Duration of protective immunity after a single vaccination with a live attenuated bivalent bluetongue vaccine

Veterinary Research Communications, Aug 2015

The prevention of bluetongue is typically achieved with mono- or polyvalent modified- live-attenuated virus (MLV) vaccines. MLV vaccines typically elicit a strong antibody response that correlates directly with their ability to replicate in the vaccinated animal. They are inexpensive, stimulate protective immunity after a single inoculation, and have been proven effective in preventing clinical bluetongue disease. In this study, we evaluated the safety, immunogenicity, and efficacy of a bluetongue vaccine against Bluetongue virus serotypes 4 and 16 in sheep. All the animals remained clinically healthy during the observation period. The vaccinated animals showed no clinical signs except fever (>40.8 °C) for 2–4 days. Rapid seroconversion was observed in the sheep, with the accumulation of high antibody titers in the vaccinated animals. No animal became ill after the challenge, indicating that effective protection was achieved. Therefore, this vaccine, prepared from attenuated bluetongue virus strains, is safe, immunogenic, and efficacious.

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Duration of protective immunity after a single vaccination with a live attenuated bivalent bluetongue vaccine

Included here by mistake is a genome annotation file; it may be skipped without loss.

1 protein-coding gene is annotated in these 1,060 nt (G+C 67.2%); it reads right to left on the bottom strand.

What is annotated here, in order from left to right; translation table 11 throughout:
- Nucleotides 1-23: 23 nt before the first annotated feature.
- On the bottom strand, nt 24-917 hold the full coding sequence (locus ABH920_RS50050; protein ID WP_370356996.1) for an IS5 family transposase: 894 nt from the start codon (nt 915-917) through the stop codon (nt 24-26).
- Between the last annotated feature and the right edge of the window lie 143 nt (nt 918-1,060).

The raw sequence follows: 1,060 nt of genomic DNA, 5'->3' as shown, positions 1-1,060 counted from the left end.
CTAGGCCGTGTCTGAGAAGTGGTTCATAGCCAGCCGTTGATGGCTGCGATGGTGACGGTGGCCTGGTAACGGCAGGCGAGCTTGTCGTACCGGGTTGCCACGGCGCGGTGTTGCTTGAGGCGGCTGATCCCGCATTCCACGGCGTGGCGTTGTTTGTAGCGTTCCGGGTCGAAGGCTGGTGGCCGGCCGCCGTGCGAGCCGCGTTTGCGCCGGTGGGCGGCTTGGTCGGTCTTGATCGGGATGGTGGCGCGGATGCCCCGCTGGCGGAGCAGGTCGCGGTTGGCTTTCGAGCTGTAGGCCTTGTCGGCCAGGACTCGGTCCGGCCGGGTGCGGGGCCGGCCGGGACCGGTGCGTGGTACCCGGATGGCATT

Duration of protective immunity after a single vaccination with a live attenuated bivalent bluetongue vaccine Kuandyk Zhugunissov 0 Zakir Yershebulov 0 Kainar Barakbayev 0 Yerbol Bulatov 0 Dmitriy Taranov 0 Zhanat Amanova 0 Yergali Abduraimov 0 0 Research Institute for Biological Safety Problems , Gvardeiskiy, Kordai Raion 080409, Zhambyl Oblast , Republic of Kazakhstan The prevention of bluetongue is typically achieved with mono- or polyvalent modified- live-attenuated virus (MLV) vaccines. MLV vaccines typically elicit a strong antibody response that correlates directly with their ability to replicate in the vaccinated animal. They are inexpensive, stimulate protective immunity after a single inoculation, and have been proven effective in preventing clinical bluetongue disease. In this study, we evaluated the safety, immunogenicity, and efficacy of a bluetongue vaccine against Bluetongue virus serotypes 4 and 16 in sheep. All the animals remained clinically healthy during the observation period. The vaccinated animals showed no clinical signs except fever (>40.8 °C) for 2-4 days. Rapid seroconversion was observed in the sheep, with the accumulation of high antibody titers in the vaccinated animals. No animal became ill after the challenge, indicating that effective protection was achieved. Therefore, this vaccine, prepared from attenuated bluetongue virus strains, is safe, immunogenic, and efficacious. Bluetongue; Vaccine; Safety; Immunogenicity - Bluetongue is a viral disease transmitted by Culicoides spp. Infection is characterized by fever, congestion, edema, hemorrhage, hyperemia and ulceration of the oral mucosa, coronitis, and lameness in domestic and wild ruminants (Roy 2002). Bluetongue virus (BTV) belongs to the family Reoviridae and is the type species of the genus Orbivirus, which also includes the epizootic hemorrhagic disease virus of deer and African horse sickness virus. BTV has a high level of antigenic variation, with 27 serotypes recognized worldwide (Jenckel et al. 2015). Bluetongue was first described in Africa at the beginning of the 20th century and was considered exotic in Europe before1998. Since then, at least six serotypes (BTV-1, -2, -4, -8, -9, and -16) have invaded the European mainland on different occasions (Bréard et al. 2011), with a recent epizootic outbreak. The disease is mainly spread through trading of breeding animals from bluetongue-enzootic countries (Murueva 2011). According to data from the Ministry of Agriculture of the Republic of Kazakhstan on beef imports, over 50,000 head of cattle were delivered to Kazakhstan from the United States, Czech Republic, Canada, Russia, Ukraine, France, Australia, Ireland, Austria, and Germany in 2011– 2014 (http://kapital.kz/economic/30953/rk-ogranichit-importkrupnogo-rogatogo-skota.html). Importation creates a risk of the emergence of bluetongue because many of these countries have enzootic bluetongue infections (OIE, Terrestrial Animal Health Code 2011). Over the past 15 years, Kazakhstan has conducted no serosurveys to monitor BTV infection, although neighboring countries contain seropositive animals (Zhugunisov et al. 2009; Vishnyakov et al. 1995) and have isolated different serotypes of BTV (Avci et al. 2014; Yang et al. 2011; Yang et al. 2012). Moreover, Lundervold et al. (2004) found BTV circulating in Kazakhstan among ruminants more than 10 years ago. Therefore, Kazakhstan is at an unknown, but significant, risk of bluetongue. Bluetongue is typically prevented with mono- and polyvalent modified live virus (MLV) vaccines, inactivated (killed) virus vaccines, virus-like particles produced from recombinant baculoviruses, or recombinant Vaccinia- or -Canarypox virus-vectored vaccines (Savini et al. 2008; Noad and Roy 2009). MLV vaccines typically elicit a strong antibody response, which correlates directly with their ability to replicate in the vaccinated animal. The vaccines are inexpensive, stimulate protective immunity after a single inoculation, and have been proven effective in preventing clinical disease (Savini et al. 2008; Patta et al. 2004). Given the recent spread of bluetongue to areas around Kazakhstan and worldwide, there is significant interest in developing an efficacious and safe vaccine against BTV serotypes 4 and 16, because these are most prevalent in the areas surrounding Kazakhstan. No information is currently available on the duration of the protective properties of live-attenuated vaccines against bluetongue. Therefore, in this study, we undertook developing and testing of an attenuated bivalent vaccine against BTV, and examining the protection it confers after a single immunization. Materials and methods We used the BTV strains Khuroson-40/13/4 (BTV-4) and RT/ RIBSP40/13/16 (BTV-16) (Sametova et al. 2013), which were obtained in lyophilized form from the laboratory of the BCollection of Microorganisms^ at the Research Institute for Biological Safety Problems (RIBSP) and refreshed in Vero cells. Both strains were isolated individually by serial passages in chicken embryos (to passage 40), then in Vero cell culture (passage 10). To determine the reversion of the attenuated viruses, the viral material was passaged in mice (1–3 days of age) and sheep (6–12 months of age). The sheep and mice remained alive, with no clinical signs of infection for 30 days. Both animal models, which are commonly used to evaluate the attenuation of BTV, are sufficient to test the attenuated strains (Franchi et al. 2008). By this work, the results of the study are presented in detail in a previously published paper (Sametova et al. 2013). We have also obtained patents for strains Khuroson-40/13/4 (patent #2013/1344.1) and RT/RIBSP40/13/16 (patent #2013/1345.1) (https://gosreestr. kazpatent.kz/ru/Search%20Patent). The viral material was titrated in Vero cell cultures, and the viral titers were expressed in log10 tissue culture infective doses (TCID)50/ mL, calculated with the method of Reed and Muench (1938). Animals and bioethics A total of 288 3–6-month-old female Kazakh fat-tailed sheep were used in this study. The sheep for the experiments were kept in quarantine for 1 month holding thermometry, after a clinical examination and blood serum test for the presence of specific antibodies, with a competitive enzyme-linked immunosorbent assay (cELISA; ID-Screen Bluetongue Early detection ELISA, ID-Vet, Montpellier, France). All the sheep were healthy and seronegative for BTV 3 days before the first vaccination. The animals were randomly allocated to the vaccinated and unvaccinated groups. Each group was kept in a separate room and had free access to water and feed throughout the experiment. This study was performed in compliance with national and international laws and guidelines on animal handling, and the experimental protocol was approved by the Committee on the Ethics of Animal Experiments of the RIBSP of the Science Committee of the Ministry of Education and Science of the Republic of Kazakhstan (permit number: 0114/100). Preparation of the bivalent BTV vaccine Each viral suspension (Khuroson-40/13/4 and RT/RIBSP40/ 13/16 vaccine strains) was clarified by centrifugation at 3000×g for 30 min. Viral suspension was then combined with a stabilizing medium (at a final concentration of 3 % peptone [Sigma–Aldrich, St. Louis, MO, USA] and 2 % lactose [Sigma–Aldrich]) in a ratio of 1:1. A total of 200,000 units of penicillin, 200 mg of streptomycin, and 5000 units of nystatin were added to the suspension, the volume was expanded to 1 L, and the solution was refrigerated at 4 °C for 10–12 h. The liquid was then divided into aliquots in 1 mL ampoules and lyophilized for storage. Vaccine safety The safety ofvaccine was tested by injecting it subcutaneously to nine sheep at a dose of 106 TCID50/mL. The paired control group was administered 1 mL of subcutaneous phosphate-buffered saline (PBS). After vaccination, the body temperatures of the sheep were checked daily and their clinical signs were monitored for 14 days. The animals that showed severe clinical signs (loss of more than 20 % body weight, frequent hunching, severe conjunctivitis, or any condition that prevented food or water intake) were euthanized. Testing for reversion of the vaccine to wild type We used 30 seronegative sheep to test the seroconversion of the vaccine. The sheep were divided into 10 groups of three animals. The first group was administered the vaccine intravenously at a dose of 104 TCID50/mL. To detect viremia 7– 8 days after viral inoculation, blood samples were collected from the febrile animals in ethylenediaminetetraacetic acid. The blood samples were pooled and titrated in Vero cell cultures. The inoculum (10-mL) was administered to the second group of three seronegative sheep. Further testing was performed similarly with all 10 passages in three replicates each. The animals were observed as described above, for approximately 3 weeks, to evaluate their health status and viremia. Assessment of clinical signs of bluetongue in sheep Two hundred forty female sheep were inoculated subcutaneously with a single dose (104 TCID50/mL) of vaccine. During the vaccination phase, the sheep were housed indoors in pens and their health status monitored (rectal temperature and clinical signs) for 1 year. Blood samples were taken by jugular venipuncture at regular intervals (days 7, 14, 21, 28, 90, 180, 270, and 360 post-vaccination). The sera were tested for antibody titers with the serum neutralization test (SNT) and ELISAs. Virulent strains BTV4 and BTV16 (5.5 LD50/mL for BTV4 and BTV16) were used to challenge the sheep. These BTV strains were isolated from sheep in the Republic of Tajikistan during monitoring research by the employees of the RIBSP in 2007 (Abduraimov et al. 2009). Both BTV types were plaque purified three times in Vero cells and their type specificity was verified with a microneutralization test. The strains had been passaged three times in sheep. The challenge material consisted of blood samples collected from BTV4- and BTV16-infected animals, which were lyophilized and submitted to the RIBSP collection of microorganisms.We used three vials of control BTV4 and BTV16 strains for the challenge. All the vials were opened vials with dried blood, dissolved in PBS, and pooled, separately. The vaccinated sheep (described above) were intravenously administered 10 mL of homologous virulent strains (5.5 log10 ELD50/ml for BTV4 and BTV16). The animals were observed for 30 days with daily measurements of body temperature, and were evaluated for clinical signs with a scoring system (Table 1). Vaccine immunogenicity was evaluated by comparing the reactions of the vaccinated and unvaccinated sheep to infectious challenge. The control sheep should score at least 10 points after infection. A difference between the vaccinated and unvaccinated sheep was considered insignificant if the average difference in the scores was 0–7 points, weak if the difference was 7–12 points, moderate if the difference was 12–16 points, and pronounced if the difference was >16 points (Sergeev et al. 1981). Group-specific ELISAs The BTV-specific antibodies in the sheep sera were detected with a competitive ELISA (cELISA, ID-Screen Bluetongue Early detection ELISA, ID-Vet, Montpellier, France) directed against VP7, according to the manufacturer’s instructions. For this study, a threshold value of 40 % negativity (PN) was used to discriminate between positive (PN < 40) and negative (PN ≥ 40) BTV ELISA results. Fever (temperature 40.1 °C 1–3 days with a peak of up to 41 °C 1 and higher) 1–3 days with a peak greater than 2 41 °C 4 or more days with a peak of 3 up to 41 °C 4 or more days with a peak greater 4 than 41 °C Mucous membranes Mild hyperemia 1 (eyes, nose, mouth) Severe hyperemia 2 Cyanosis 3 Cervical swelling Mild swelling of the eyelids or lips 1 Obvious swelling of the eyelids 3 or lips Swollen muzzle 4 Erosion or hemorrhage Erosions in the oral and nasal 3 cavities or hemorrhages on the nares or nasal planum Keratitis Focal unilateral keratitis 2 Diffuse unilateral or multifocal 3 bilateral keratitis Diffuse bilateral keratitis 4 Attitude Mildly depressed 1 Moderately depressed 2 Severely depressed with anorexia 3 Muscle weakness Mild 1 Pronounced, with or without 2 lameness 1 1 2 1 1 1 2 30 Detection of neutralizing antibody response in the sera of vaccinated animals SNT was performed according to the method of Haig and MaRAA (1956) using the BTV-4 and BTV-16 reference strains and serotype-specific BTV-4 and BTV-16-positive control antisera. Briefly, the sheep sera were diluted (1:2 to 1:128) and titrated against 100 TCID50 of the BTV-4 vaccine strain. BTV16 was analyzed separately, in a similar way. The plates were incubated for 1 h at 37 °C, and then maintained at 4 °C overnight. The following day, 50 μL of a Vero cell suspension (2 × 105 cells/mL) was added to each well, and the plates were incubated for 4–7 days at 37 °C. The wells were then scored for a cytopathic effect. The neutralization titer was determined as the dilution of serum giving a 50 % neutralization end point. All statistical analyses were performed with GraphPad Prism® version 6.0. Two-way analysis of variance was used to compare the rectal temperatures, clinical scores, and serology of the groups, with P ≤ 0.05 considered statistically significant. Other than a relatively mild fever (40.3–40.8 °C) for 2–4 days and swelling at the site of vaccination which resolved within 2–3 days, the animals developed no clinical signs after vaccination (Table 2). These results indicate that this vaccine is generally safe for sheep. Reversion to virulence Both strains induced viremia in susceptible animals (Fig. 1). During the passages in sheep, the BTV titer was 1.16 ± 0.16 log10 TCID50/mL at the first passage, decreasing to 0.83 ± 0.08 and 0.92 ± 0.08 log10 TCID50/mL with subsequent passages (P ≤ 0.001) (10 total). The attenuated virus showed no pathogenic properties after its intravenous administration to sheep, and all the animals remained healthy during the observation period (30 days). Neutralizing antibody titers One week after vaccination, all the sheep had detectable levels of neutralizing antibodies, measured with a SNT, with mean Live attenuated 134 bivalent vaccine 182 Clinical signs or reaction of animals Swelling Fever Stomatitis Diarrhea Conjunctivitis Nasal secretions Sialorrhea Depletion Fig. 1 Viral titers during passage. We used 30 seronegative sheep in the experiment. The sheep were divided into 10 groups of three animals. The first group was administered the vaccine intravenously at a dose of 104 TCID50/mL. To determine the level of viremia 7–8 days after viral inoculation, blood samples were collected from the febrile animals in ethylenediaminetetraacetic acid and titrated in Vero cell culture. The inoculum (10-mL) was administered to the second group of three sheep. Further testing was performed similarly in triplicate after each of the 10 passages titers (log10) ranging from 1.1 (for BTV-4) to 1.25 (for BTV16) at 7 days after-vaccination (Fig. 2). Four weeks after vaccination, all the vaccinated animals had even higher levels of neutralizing antibodies: 4.0–4.8 log2 at 28 days and 1.8–2.0 log2 at 360 days (Fig. 2). The levels of NA in the sera of the immunized sheep differed significantly for both serotypes from day 7 to day 360 (P ≤ 0.0001). Group-specific antibody titers A graphical summary of the percentage inhibition (IP) results are given for each group in Fig. 3. All sheep were seronegative before vaccination and the control sheep remained seronegative in all assays until challenge. After vaccination, the percentage inhibition Fig. 2 Dynamics of neutralizing antibodies in the vaccinated sheep. Data are means ± standard errors; ****Р < 0.0001. Neutralizing antibody titers were calculated with the Reed–Muench method and are expressed as log2 values decreased dramatically. The optical densities of specific antibodies decreased throughout the duration of the study, from IP < 8 ± 3.07 at day 28, to IP < 16.5 ± 4.95 at day 90, and IP < 46.25 ± 6.40 at day 360. Clinical protection following challenge Seven days after immunization, the animals developed protective immunity against BTV (Fig. 4a). However, the vaccinated animals were insufficiently protected from challenge because they developed clinical signs of bluetongue, with an average score of 10 points. The unvaccinated control animals also developed clinical signs, with an average score of 20.8 points, so the difference in the mean scores was 10.8 points. At 14, 90, and 270 days after immunization, strong protective responses developed against BTV-4 and BTV-16 (Fig. 4b, c). The vaccinated animals showed a slight increase in body temperature after challenge, whereas the unvaccinated animals developed typical clinical signs of the disease. At 360 days after immunization, one vaccinated sheep showed an increase in body temperature of 41.5 °C for 2 days after challenge, which then returned to normal (Fig. 4d). The vaccinated animals had an average clinical score of one point after challenge, whereas the unvaccinated animals had an average score of 27 points, indicating the high protective activity of the test vaccine. Fig. 3 Evolution of mean percentage inhibition s (with standard deviation) in each group of vaccinated and control sheep during the experiment after a single vaccination. (anti-VP7 antibody ELISA) Infection with BTV is common in a broad band across the world, which until recently stretched from latitude ~35°S to 40–50°N. Since the 1990s, the range of BTV has extended considerably north of the 40th and even the 50th parallels in some parts of the world (Maan et al. 2007; Coetzee et al. 2012). All attenuated BTV strains have pronounced reactogenic properties. These properties are characterized by the appearance in the vaccinated animal of a quite moderate to severe reaction temperature, between 6 and 10 days after vaccination. The response to the vaccine is followed by viremia. These phenomena are regarded as positive signs of infection, indicating the development of an immune response (Kercher et al. 1957). One of the most important steps when preparing a liveattenuated vaccine is the assessment of its level of attenuation in the target animals (sheep and newborn mice). These models, which are used to evaluate the attenuation of BTV, are sufficient to test the attenuated strains (Franchi et al. 2008). Therefore, we determined the levels of attenuation of the BTV strains with 10 serial passages in sheep. We evaluated the reversion of the two vaccine strains by passaging them 10 times through susceptible sheep, and thus showed that the pathogenicity of these attenuated strains was not restored. However, these strains replicated in the sheep and could be isolated from the blood of the animals 2–12 days after vaccination. ƒFig. 4 Assessment of the clinical signs in immunized sheep after infection with virulent BTV. a Challenge 7 days after vaccination. b Challenge 90 days after vaccination. c Challenge 270 days after vaccination. d Challenge 360 days after vaccination. VG1 vaccinated group infected with virulent BTV-4. (n = 30) VG2 vaccinated group infected with virulent BTV-16. (n = 30). UnVG1 unvaccinated group infected with virulent BTV-4. (n = 4). UnVG2 unvaccinated group infected with virulent BTV-16. (n = 4). Data are means ± standard errors; ****Р < 0.0001 The MLV vaccine administered at doses not exceeding 2.0 log10 TCID50/mL, produced long-lasting viremia in the sheep, whereas virulent strains accumulated in the blood at levels up to 5.50 log10 TCID50/mL. Although this viremia makes the MLV more immunogenic, because it continues to producing an immune response long after the initial injection, the possibility of reversion to virulence cannot be ruled out given the limitations of the present study. In particular, previous research has shown that the virus can revert to virulence after infecting its natural vectors (Batten et al. 2008). In this case, the viremia produced by the vaccine strain persisted longer than that induced by the pathogenic strains. Vaccination with MLV and inactivated viruses produces neutralizing and groupspecific antibodies (Oura et al. 2009; Hamers et al. 2009) protecting the vaccinated animal against challenge. Liveattenuated vaccines usually elicit a strong immune response, with the development of antibodies, and are usually efficacious after a single dose (Patta et al. 2004; Dungu et al. 2008). Neutralizing antibodies have been shown to be an essential component of the protective immune response against BTV (Huismans et al. 1987; Roy et al. 1990) and similar titers, (1.5–2.5 log2) have been observed after vaccination with killed commercial vaccines in ruminants, which were ultimately protected from BTV-8 challenge (Bréard et al. 2011). Our experimental data are consistent with those of other researchers. Therefore, we have established that 7 days after vaccination with the attenuated vaccine, virus-neutralizing antibodies to BTV are present in the sera at a titers of 1.0 log2. This antibody titer is protective against the homologous virulent strain of BTV. Although further research isrequired, particularly regarding the safety of the vaccine in pregnant sheep, this bivalent vaccine has been shown to be safe and efficacious, and will be a valuable tool in preventing the spread of bluetongue to Kazakhstan. In conclusion, in an efficacy study, a single dose of an attenuated bivalent vaccine directed against BTV-4 and BTV-16 provided solid clinical protection against experimental challenge for 12 months. There was a strong anamnestic response in the vaccinated sheep and a good correlation between the neutralizing antibodies at the time of challenge and the Acknowledgments The authors express their deep gratitude to the head of the laboratory, Dr. Z.K. Koshemetov, senior researcher Z.B. Kondibaeva, and senior laboratory assistant Z.Z. Sametova for carrying out the research. We also wish to thank the head of the laboratory, Dr. K.K. Tabynov, for his assistance the research design. The work was performed within the scientific project (state registration #0112 RK00306) on grant financing for 2012–2014 with the assistance of the Committee of Science of the Ministry of Education and Science of the Republic of Kazakhstan. Open Access This article is distributed under the terms of the Creative Commons Attribution 4.0 International License (http:// creativecommons.org/licenses/by/4.0/), which permits unrestricted use, distribution, and reproduction in any medium, provided you give appropriate credit to the original author(s) and the source, provide a link to the Creative Commons license, and indicate if changes were made. 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Kuandyk Zhugunissov, Zakir Yershebulov, Kainar Barakbayev, Yerbol Bulatov, Dmitriy Taranov, Zhanat Amanova, Yergali Abduraimov. Duration of protective immunity after a single vaccination with a live attenuated bivalent bluetongue vaccine, Veterinary Research Communications, 2015, 203-210, DOI: 10.1007/s11259-015-9643-4